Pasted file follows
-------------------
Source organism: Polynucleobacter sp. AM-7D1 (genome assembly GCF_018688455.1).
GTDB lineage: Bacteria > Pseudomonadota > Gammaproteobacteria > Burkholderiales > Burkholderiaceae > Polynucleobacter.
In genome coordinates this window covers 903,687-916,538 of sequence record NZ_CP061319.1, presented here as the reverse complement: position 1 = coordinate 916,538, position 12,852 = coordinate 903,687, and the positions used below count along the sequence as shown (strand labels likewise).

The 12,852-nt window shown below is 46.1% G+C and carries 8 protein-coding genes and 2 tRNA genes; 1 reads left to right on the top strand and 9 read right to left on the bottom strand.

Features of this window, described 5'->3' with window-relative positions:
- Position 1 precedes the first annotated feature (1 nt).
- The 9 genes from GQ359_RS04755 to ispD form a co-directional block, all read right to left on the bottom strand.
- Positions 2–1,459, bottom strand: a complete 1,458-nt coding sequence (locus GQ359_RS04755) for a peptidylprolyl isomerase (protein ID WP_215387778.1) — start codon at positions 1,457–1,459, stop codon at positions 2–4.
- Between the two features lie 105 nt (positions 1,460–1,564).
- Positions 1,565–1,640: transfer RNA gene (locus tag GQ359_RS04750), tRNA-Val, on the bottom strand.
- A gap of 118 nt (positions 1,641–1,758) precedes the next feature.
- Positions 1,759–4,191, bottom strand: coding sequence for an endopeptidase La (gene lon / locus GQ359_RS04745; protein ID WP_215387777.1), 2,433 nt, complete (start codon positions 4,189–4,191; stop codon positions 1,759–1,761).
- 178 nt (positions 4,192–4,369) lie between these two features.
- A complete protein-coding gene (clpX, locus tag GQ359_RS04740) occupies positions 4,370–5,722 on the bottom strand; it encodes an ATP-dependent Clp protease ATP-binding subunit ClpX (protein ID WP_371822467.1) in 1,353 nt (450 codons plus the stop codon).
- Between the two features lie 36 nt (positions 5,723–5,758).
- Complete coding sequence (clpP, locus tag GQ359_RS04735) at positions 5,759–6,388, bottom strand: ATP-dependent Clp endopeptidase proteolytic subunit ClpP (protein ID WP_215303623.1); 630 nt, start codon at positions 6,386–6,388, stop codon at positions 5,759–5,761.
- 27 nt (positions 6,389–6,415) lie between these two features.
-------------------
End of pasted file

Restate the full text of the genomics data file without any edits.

Source organism: Polynucleobacter sp. AM-7D1 (genome assembly GCF_018688455.1).
GTDB lineage: Bacteria > Pseudomonadota > Gammaproteobacteria > Burkholderiales > Burkholderiaceae > Polynucleobacter.
In genome coordinates this window covers 903,687-916,538 of sequence record NZ_CP061319.1, presented here as the reverse complement: position 1 = coordinate 916,538, position 12,852 = coordinate 903,687, and the positions used below count along the sequence as shown (strand labels likewise).

The 12,852-nt window shown below is 46.1% G+C and carries 8 protein-coding genes and 2 tRNA genes; 1 reads left to right on the top strand and 9 read right to left on the bottom strand.

Features of this window, described 5'->3' with window-relative positions:
- Position 1 precedes the first annotated feature (1 nt).
- The 9 genes from GQ359_RS04755 to ispD form a co-directional block, all read right to left on the bottom strand.
- Positions 2–1,459, bottom strand: a complete 1,458-nt coding sequence (locus GQ359_RS04755) for a peptidylprolyl isomerase (protein ID WP_215387778.1) — start codon at positions 1,457–1,459, stop codon at positions 2–4.
- Between the two features lie 105 nt (positions 1,460–1,564).
- Positions 1,565–1,640: transfer RNA gene (locus tag GQ359_RS04750), tRNA-Val, on the bottom strand.
- A gap of 118 nt (positions 1,641–1,758) precedes the next feature.
- Positions 1,759–4,191, bottom strand: coding sequence for an endopeptidase La (gene lon / locus GQ359_RS04745; protein ID WP_215387777.1), 2,433 nt, complete (start codon positions 4,189–4,191; stop codon positions 1,759–1,761).
- 178 nt (positions 4,192–4,369) lie between these two features.
- A complete protein-coding gene (clpX, locus tag GQ359_RS04740) occupies positions 4,370–5,722 on the bottom strand; it encodes an ATP-dependent Clp protease ATP-binding subunit ClpX (protein ID WP_371822467.1) in 1,353 nt (450 codons plus the stop codon).
- Between the two features lie 36 nt (positions 5,723–5,758).
- Complete coding sequence (clpP, locus tag GQ359_RS04735) at positions 5,759–6,388, bottom strand: ATP-dependent Clp endopeptidase proteolytic subunit ClpP (protein ID WP_215303623.1); 630 nt, start codon at positions 6,386–6,388, stop codon at positions 5,759–5,761.
- 27 nt (positions 6,389–6,415) lie between these two features.